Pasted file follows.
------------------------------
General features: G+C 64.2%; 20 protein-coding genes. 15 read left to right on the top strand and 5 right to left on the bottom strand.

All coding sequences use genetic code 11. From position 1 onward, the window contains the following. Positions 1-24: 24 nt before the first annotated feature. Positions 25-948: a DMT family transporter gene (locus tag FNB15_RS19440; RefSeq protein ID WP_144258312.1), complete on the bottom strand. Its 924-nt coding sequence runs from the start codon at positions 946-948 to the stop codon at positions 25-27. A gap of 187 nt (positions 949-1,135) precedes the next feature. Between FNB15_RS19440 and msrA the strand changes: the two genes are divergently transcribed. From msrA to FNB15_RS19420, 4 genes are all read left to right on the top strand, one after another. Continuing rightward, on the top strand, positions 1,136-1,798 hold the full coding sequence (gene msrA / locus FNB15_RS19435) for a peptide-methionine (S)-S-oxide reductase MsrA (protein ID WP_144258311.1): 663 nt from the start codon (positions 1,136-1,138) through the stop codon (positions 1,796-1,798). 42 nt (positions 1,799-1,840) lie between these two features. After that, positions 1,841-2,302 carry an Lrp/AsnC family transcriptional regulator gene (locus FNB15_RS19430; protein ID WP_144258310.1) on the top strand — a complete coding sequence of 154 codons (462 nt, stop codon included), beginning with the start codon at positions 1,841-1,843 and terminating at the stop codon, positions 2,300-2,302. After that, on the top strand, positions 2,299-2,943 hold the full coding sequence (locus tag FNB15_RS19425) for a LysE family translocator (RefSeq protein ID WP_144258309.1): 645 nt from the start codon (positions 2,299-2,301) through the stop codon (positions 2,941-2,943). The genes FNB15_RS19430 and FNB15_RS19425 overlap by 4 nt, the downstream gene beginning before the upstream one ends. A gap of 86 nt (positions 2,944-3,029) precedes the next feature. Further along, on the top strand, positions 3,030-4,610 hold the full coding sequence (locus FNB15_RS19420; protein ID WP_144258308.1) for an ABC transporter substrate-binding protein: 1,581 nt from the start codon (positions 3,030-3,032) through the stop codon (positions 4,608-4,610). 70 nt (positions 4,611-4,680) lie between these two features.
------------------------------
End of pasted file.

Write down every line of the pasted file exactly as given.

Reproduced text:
General features: G+C 64.2%; 20 protein-coding genes. 15 read left to right on the top strand and 5 right to left on the bottom strand.

All coding sequences use genetic code 11. From position 1 onward, the window contains the following. Positions 1-24: 24 nt before the first annotated feature. Positions 25-948: a DMT family transporter gene (locus tag FNB15_RS19440; RefSeq protein ID WP_144258312.1), complete on the bottom strand. Its 924-nt coding sequence runs from the start codon at positions 946-948 to the stop codon at positions 25-27. A gap of 187 nt (positions 949-1,135) precedes the next feature. Between FNB15_RS19440 and msrA the strand changes: the two genes are divergently transcribed. From msrA to FNB15_RS19420, 4 genes are all read left to right on the top strand, one after another. Continuing rightward, on the top strand, positions 1,136-1,798 hold the full coding sequence (gene msrA / locus FNB15_RS19435) for a peptide-methionine (S)-S-oxide reductase MsrA (protein ID WP_144258311.1): 663 nt from the start codon (positions 1,136-1,138) through the stop codon (positions 1,796-1,798). 42 nt (positions 1,799-1,840) lie between these two features. After that, positions 1,841-2,302 carry an Lrp/AsnC family transcriptional regulator gene (locus FNB15_RS19430; protein ID WP_144258310.1) on the top strand — a complete coding sequence of 154 codons (462 nt, stop codon included), beginning with the start codon at positions 1,841-1,843 and terminating at the stop codon, positions 2,300-2,302. After that, on the top strand, positions 2,299-2,943 hold the full coding sequence (locus tag FNB15_RS19425) for a LysE family translocator (RefSeq protein ID WP_144258309.1): 645 nt from the start codon (positions 2,299-2,301) through the stop codon (positions 2,941-2,943). The genes FNB15_RS19430 and FNB15_RS19425 overlap by 4 nt, the downstream gene beginning before the upstream one ends. A gap of 86 nt (positions 2,944-3,029) precedes the next feature. Further along, on the top strand, positions 3,030-4,610 hold the full coding sequence (locus FNB15_RS19420; protein ID WP_144258308.1) for an ABC transporter substrate-binding protein: 1,581 nt from the start codon (positions 3,030-3,032) through the stop codon (positions 4,608-4,610). 70 nt (positions 4,611-4,680) lie between these two features.